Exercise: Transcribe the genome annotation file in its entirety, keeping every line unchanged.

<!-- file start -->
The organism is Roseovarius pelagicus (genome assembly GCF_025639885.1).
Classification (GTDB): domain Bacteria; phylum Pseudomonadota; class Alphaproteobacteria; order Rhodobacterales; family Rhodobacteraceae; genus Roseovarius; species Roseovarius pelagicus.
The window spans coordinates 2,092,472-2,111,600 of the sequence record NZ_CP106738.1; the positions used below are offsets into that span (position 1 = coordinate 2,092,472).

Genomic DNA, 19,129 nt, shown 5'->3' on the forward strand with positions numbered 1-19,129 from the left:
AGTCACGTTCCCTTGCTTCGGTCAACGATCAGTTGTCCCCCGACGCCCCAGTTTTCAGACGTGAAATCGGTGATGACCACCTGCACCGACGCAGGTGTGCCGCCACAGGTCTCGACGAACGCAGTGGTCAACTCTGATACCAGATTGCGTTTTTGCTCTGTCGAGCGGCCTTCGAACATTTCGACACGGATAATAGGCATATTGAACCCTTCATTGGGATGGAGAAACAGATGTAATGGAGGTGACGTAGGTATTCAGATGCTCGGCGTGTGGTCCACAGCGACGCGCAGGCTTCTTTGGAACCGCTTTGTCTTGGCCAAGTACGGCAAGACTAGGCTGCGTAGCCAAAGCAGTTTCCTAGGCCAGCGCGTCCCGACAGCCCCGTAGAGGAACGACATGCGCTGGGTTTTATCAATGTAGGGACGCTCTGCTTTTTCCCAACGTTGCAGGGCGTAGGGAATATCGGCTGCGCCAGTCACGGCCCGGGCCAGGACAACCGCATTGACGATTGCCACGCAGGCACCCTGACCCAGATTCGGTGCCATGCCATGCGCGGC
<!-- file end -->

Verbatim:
The organism is Roseovarius pelagicus (genome assembly GCF_025639885.1).
Classification (GTDB): domain Bacteria; phylum Pseudomonadota; class Alphaproteobacteria; order Rhodobacterales; family Rhodobacteraceae; genus Roseovarius; species Roseovarius pelagicus.
The window spans coordinates 2,092,472-2,111,600 of the sequence record NZ_CP106738.1; the positions used below are offsets into that span (position 1 = coordinate 2,092,472).

Genomic DNA, 19,129 nt, shown 5'->3' on the forward strand with positions numbered 1-19,129 from the left:
AGTCACGTTCCCTTGCTTCGGTCAACGATCAGTTGTCCCCCGACGCCCCAGTTTTCAGACGTGAAATCGGTGATGACCACCTGCACCGACGCAGGTGTGCCGCCACAGGTCTCGACGAACGCAGTGGTCAACTCTGATACCAGATTGCGTTTTTGCTCTGTCGAGCGGCCTTCGAACATTTCGACACGGATAATAGGCATATTGAACCCTTCATTGGGATGGAGAAACAGATGTAATGGAGGTGACGTAGGTATTCAGATGCTCGGCGTGTGGTCCACAGCGACGCGCAGGCTTCTTTGGAACCGCTTTGTCTTGGCCAAGTACGGCAAGACTAGGCTGCGTAGCCAAAGCAGTTTCCTAGGCCAGCGCGTCCCGACAGCCCCGTAGAGGAACGACATGCGCTGGGTTTTATCAATGTAGGGACGCTCTGCTTTTTCCCAACGTTGCAGGGCGTAGGGAATATCGGCTGCGCCAGTCACGGCCCGGGCCAGGACAACCGCATTGACGATTGCCACGCAGGCACCCTGACCCAGATTCGGTGCCATGCCATGCGCGGC